When you really need to get a signal in from Pluto, a direct connection isn’t always possible. Oh sure, when it’s a big project like New Horizons, you can make sure the line is clear and someone’s listening — but for routine updates from a Neptune orbiter or power-starved comet lander, there’s Delay/Disruption Tolerant Networking, which just got its first big installation on the International Space Station.
What’s DTN? Glad you asked. It’s a protocol suite made to be resilient even in the face of huge interruptions of connectivity — for example, when an entire planet or star passes between two nodes on a network. That’s not a big problem today, but eventually it will be, as more and more probes, satellites, orbiters and so on begin to crowd the big empty.
A DTN-powered network uses a “store and forward” technique that breaks down communications into chunks that can be transferred independent of each other and then reassembled at will once they’ve all arrived where they’re going. It’s a bit like bittorrent, which gets whatever pieces it can whenever it can, compared with traditional downloads, that start at the beginning and end at the end.
It’s a useful tool for situations where connectivity is unreliable for one of the myriad reasons that may occur in space: radiation, power failure, obstruction, and so on. If a lander only gets 5 minutes of sun a day, it could still send data packages out piecemeal, instead of waiting for the batteries to charge enough that it can stay online for the hours it might take to send the whole thing.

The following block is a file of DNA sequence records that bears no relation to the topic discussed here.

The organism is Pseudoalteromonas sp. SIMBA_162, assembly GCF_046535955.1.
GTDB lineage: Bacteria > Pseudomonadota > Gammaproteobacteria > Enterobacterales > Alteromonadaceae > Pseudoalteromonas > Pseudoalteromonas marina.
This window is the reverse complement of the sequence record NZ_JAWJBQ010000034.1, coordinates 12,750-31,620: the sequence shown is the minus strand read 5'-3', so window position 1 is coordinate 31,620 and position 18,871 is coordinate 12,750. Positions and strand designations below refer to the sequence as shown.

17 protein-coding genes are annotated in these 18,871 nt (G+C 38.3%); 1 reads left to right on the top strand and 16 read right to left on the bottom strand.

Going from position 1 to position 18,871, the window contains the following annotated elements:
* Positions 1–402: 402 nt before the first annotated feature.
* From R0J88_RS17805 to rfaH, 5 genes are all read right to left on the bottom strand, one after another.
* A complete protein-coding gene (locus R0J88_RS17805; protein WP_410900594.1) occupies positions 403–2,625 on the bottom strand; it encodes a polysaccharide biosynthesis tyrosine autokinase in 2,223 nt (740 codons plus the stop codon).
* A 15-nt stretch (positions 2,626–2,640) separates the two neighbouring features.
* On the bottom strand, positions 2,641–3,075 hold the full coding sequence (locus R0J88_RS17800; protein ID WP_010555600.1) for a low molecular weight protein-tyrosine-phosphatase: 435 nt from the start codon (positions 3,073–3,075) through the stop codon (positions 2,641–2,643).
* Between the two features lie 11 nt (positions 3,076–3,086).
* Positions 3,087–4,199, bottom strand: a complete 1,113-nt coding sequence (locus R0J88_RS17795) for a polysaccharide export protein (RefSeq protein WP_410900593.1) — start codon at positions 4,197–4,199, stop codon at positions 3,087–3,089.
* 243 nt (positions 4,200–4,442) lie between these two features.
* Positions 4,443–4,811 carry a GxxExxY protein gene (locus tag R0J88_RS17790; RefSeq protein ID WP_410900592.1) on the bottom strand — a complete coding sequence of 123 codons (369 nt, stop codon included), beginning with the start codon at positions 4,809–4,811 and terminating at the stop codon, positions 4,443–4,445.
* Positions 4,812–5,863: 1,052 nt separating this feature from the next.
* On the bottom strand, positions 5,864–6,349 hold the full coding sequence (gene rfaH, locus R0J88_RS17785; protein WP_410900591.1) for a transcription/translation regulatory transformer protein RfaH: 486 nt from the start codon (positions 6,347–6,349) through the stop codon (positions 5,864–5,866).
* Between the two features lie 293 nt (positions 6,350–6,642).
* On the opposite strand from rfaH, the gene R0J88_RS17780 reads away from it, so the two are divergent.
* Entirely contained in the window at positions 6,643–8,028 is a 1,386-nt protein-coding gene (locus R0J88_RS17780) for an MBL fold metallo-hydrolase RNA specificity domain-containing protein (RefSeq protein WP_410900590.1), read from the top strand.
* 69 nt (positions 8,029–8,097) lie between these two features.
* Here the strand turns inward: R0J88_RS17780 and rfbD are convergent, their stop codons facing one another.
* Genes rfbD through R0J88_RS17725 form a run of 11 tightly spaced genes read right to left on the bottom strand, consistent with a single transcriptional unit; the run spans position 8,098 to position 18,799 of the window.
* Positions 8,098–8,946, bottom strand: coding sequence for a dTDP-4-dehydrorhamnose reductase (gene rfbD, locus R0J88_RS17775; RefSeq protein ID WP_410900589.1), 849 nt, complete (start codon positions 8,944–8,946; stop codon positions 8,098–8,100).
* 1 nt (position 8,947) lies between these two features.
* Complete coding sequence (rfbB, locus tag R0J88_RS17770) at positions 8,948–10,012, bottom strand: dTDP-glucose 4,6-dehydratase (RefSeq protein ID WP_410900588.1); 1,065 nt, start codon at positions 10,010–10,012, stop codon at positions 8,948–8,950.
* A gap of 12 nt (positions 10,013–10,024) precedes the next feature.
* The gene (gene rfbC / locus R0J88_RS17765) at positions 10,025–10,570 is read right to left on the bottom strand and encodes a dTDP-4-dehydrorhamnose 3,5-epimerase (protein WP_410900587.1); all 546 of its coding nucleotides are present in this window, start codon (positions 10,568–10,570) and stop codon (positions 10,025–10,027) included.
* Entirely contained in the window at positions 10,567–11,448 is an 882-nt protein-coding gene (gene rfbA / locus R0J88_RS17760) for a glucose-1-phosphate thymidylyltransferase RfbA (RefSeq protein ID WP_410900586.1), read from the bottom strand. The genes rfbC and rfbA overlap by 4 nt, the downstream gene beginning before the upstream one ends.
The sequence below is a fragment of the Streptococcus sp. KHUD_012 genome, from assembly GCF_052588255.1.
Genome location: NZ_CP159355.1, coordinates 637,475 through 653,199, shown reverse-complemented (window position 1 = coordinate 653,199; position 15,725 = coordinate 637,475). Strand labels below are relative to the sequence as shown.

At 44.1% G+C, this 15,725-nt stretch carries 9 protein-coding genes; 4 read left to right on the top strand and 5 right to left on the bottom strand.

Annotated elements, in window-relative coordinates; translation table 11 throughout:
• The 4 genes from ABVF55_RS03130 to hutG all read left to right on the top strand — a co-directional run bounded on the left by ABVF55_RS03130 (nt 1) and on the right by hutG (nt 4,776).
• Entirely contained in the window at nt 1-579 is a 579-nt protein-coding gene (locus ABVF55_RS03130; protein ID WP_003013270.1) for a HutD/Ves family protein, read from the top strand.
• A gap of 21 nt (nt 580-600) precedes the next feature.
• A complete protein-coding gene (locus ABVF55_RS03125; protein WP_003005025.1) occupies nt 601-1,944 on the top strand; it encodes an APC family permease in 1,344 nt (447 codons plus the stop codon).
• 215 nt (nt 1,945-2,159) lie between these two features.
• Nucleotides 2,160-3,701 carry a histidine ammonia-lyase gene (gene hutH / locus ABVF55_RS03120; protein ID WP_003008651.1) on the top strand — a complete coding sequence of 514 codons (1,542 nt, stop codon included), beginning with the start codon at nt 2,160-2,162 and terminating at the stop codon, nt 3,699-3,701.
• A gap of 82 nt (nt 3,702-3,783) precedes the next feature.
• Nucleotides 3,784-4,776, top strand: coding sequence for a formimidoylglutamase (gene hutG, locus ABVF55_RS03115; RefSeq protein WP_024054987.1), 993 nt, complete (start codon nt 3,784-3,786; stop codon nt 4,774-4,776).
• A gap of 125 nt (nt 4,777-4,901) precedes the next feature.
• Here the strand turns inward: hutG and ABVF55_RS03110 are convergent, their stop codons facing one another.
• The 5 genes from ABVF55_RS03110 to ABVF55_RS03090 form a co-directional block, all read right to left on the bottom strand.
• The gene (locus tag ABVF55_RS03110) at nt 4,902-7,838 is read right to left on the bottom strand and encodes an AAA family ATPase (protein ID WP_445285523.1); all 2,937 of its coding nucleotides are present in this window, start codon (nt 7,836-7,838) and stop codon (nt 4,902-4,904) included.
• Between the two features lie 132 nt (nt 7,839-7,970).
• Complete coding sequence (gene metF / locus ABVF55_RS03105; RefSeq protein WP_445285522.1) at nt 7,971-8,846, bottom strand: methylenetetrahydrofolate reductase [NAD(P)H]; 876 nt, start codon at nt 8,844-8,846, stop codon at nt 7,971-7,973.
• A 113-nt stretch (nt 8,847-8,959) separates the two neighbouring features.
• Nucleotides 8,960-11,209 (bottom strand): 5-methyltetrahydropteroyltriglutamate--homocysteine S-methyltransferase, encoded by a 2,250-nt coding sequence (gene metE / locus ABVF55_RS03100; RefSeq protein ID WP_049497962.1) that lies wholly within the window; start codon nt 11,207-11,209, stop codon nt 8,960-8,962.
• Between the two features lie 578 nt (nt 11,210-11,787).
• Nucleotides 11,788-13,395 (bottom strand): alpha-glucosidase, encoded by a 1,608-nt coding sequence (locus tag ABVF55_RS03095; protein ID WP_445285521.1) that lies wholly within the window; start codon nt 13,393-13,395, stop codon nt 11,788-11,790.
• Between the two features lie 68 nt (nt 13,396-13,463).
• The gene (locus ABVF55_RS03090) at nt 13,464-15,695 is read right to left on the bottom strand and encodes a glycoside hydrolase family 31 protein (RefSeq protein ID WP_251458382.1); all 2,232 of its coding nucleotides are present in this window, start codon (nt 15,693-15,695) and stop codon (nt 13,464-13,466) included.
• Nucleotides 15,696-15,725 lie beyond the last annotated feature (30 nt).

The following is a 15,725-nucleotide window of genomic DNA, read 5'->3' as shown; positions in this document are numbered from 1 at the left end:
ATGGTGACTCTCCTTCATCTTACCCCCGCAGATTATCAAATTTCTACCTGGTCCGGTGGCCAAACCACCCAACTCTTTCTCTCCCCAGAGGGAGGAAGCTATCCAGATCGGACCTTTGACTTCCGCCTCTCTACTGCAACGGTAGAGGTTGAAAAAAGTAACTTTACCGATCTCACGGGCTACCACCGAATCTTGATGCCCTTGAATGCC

How about a video illustration?
The ISS recently added DTN to its Telescience Resource Kit, making the satellite the first piece in what NASA says may eventually form a Solar System-scale internet.
DTN even has a little star power. NASA has collaborated with none other than Vint Cerf, who is optimistic about the possibilities for the protocol suite.
“Our experience with DTN on the space station leads to additional terrestrial applications especially for mobile communications in which connections may be erratic and discontinuous,” he said in the NASA news release. “In some cases, battery power will be an issue and devices may have to postpone communication until battery charge is adequate. These notions are relevant to the emerging ‘Internet of Things’.”
Yes, the Internet of Things has reached beyond the boundaries of our small planet and is now at large in the Solar System.
DTN has been a major collaboration among several organizations, and many of its implementations will be available as open-source code. You can read more about the system here, or scroll to the bottom of the NASA post, where the many contributors are listed.
Featured Image: NASA